NOME, Alaska – The state transportation department is gearing up for a busy summer season in parts of rural Alaska, with plans to build and improve airfields, roads and other infrastructure before federal funding becomes scarcer.
The vast majority of money for airports, roads and the marine highway system in Alaska comes from the federal government.
With a change in federal funding looming, including a nationwide shift toward city projects such as mass transit and bike paths, the department is working to bring roads and airstrips in rural Alaska up to date, KNOM reports (http://bit.ly/RkBCcg). That can be a tall order in areas where a single-lane gravel road can cost up to $1 million a mile.
The department also is more aggressively pursuing rural projects this summer, in part because plans for larger projects did not materialize during the legislative session.
“This is a $240 million construction season for us,” said spokeswoman Meadow Bailey, with the transportation department office in charge of most rural Alaska projects. “We’re in over 20 communities across our region, and then we have over 60 projects in those communities, so it’s a really busy construction season for us.”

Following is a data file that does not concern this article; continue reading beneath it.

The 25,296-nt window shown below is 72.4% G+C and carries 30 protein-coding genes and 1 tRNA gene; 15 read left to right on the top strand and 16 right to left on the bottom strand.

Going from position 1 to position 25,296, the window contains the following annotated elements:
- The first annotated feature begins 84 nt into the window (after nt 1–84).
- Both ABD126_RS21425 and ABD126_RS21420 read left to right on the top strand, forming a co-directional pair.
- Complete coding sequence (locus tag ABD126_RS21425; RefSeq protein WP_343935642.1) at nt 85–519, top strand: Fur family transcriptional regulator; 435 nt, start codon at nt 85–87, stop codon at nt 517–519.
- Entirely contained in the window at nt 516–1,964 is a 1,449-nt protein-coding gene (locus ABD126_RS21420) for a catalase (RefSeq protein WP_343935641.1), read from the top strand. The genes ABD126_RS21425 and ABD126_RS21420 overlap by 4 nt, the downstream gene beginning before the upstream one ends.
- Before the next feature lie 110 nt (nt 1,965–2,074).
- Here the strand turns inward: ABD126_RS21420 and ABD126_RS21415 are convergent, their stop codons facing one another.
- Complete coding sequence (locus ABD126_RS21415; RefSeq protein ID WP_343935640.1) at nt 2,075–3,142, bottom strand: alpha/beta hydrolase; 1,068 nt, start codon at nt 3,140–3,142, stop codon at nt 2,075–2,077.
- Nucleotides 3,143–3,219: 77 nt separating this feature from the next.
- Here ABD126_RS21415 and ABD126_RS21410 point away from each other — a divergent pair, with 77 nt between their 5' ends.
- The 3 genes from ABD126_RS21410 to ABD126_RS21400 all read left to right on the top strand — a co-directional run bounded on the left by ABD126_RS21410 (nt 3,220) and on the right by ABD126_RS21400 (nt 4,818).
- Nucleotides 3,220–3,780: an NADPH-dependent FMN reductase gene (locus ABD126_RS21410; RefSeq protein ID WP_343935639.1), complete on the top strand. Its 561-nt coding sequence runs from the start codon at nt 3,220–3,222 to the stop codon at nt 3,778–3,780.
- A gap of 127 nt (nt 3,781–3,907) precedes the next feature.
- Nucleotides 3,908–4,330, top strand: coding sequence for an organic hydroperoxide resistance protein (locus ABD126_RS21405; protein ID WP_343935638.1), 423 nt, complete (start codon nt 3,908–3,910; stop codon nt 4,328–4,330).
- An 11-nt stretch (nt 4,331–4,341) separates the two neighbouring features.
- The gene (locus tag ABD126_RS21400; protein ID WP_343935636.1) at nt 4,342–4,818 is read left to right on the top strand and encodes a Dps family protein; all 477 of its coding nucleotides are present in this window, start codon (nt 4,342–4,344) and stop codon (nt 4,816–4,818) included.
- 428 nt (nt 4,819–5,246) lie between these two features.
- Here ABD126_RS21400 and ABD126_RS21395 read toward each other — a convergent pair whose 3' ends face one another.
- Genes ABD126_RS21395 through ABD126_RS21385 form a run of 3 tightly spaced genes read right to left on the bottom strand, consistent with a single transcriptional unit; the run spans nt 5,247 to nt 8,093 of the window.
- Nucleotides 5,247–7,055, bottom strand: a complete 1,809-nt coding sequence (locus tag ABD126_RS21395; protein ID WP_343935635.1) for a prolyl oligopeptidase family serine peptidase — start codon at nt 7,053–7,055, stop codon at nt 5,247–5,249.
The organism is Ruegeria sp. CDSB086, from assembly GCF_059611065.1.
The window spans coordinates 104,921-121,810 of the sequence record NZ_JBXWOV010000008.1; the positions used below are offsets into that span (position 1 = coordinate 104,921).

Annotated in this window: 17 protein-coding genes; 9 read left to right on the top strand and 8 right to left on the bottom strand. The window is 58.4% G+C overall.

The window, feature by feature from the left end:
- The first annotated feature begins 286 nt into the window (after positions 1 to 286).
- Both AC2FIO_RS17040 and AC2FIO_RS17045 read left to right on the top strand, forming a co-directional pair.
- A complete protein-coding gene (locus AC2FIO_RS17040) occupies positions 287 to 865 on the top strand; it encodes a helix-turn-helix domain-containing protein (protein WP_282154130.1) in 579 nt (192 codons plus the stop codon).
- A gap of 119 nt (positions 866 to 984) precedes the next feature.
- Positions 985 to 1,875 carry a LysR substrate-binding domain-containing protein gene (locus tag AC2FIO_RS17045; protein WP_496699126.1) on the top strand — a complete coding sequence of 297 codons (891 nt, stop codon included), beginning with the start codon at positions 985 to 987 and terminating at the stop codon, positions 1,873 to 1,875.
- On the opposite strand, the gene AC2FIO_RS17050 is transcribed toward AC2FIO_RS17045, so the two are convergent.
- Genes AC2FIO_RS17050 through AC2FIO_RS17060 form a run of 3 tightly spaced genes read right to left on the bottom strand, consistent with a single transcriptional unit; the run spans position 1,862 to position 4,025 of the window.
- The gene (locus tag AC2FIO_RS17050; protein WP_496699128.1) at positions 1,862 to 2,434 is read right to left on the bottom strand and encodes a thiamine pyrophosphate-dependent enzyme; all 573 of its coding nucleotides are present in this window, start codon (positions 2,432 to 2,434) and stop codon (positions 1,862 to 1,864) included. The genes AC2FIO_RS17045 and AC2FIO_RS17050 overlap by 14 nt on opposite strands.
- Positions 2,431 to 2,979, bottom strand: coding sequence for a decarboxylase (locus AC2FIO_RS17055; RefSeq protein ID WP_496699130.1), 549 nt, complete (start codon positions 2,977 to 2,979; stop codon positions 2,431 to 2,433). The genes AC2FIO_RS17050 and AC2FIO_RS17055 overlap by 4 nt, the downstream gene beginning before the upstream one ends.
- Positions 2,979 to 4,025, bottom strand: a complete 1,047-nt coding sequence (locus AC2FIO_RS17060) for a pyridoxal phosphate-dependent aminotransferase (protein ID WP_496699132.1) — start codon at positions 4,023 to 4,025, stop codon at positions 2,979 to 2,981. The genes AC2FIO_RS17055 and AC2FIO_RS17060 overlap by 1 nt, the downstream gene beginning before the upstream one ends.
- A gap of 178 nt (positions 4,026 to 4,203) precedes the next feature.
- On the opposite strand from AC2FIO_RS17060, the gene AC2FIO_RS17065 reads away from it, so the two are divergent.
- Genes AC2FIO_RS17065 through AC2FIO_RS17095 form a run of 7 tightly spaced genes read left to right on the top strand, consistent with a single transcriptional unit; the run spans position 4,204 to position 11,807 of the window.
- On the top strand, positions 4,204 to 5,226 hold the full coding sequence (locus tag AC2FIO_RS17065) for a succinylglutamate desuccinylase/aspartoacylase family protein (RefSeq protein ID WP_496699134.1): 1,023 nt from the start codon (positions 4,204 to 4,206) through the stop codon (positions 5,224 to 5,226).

Plans include a $26.6 million runway extension at the Nome airport; road and airport work in places like Barrow, Kotzebue, Shishmaref and Emmonak; and an extensive new road project in Interior Alaska.
Bailey said the department is building about 18 miles of new road near Tanana, to provide more access to mining in the region.
Information from: KNOM-AM, http://www.knom.org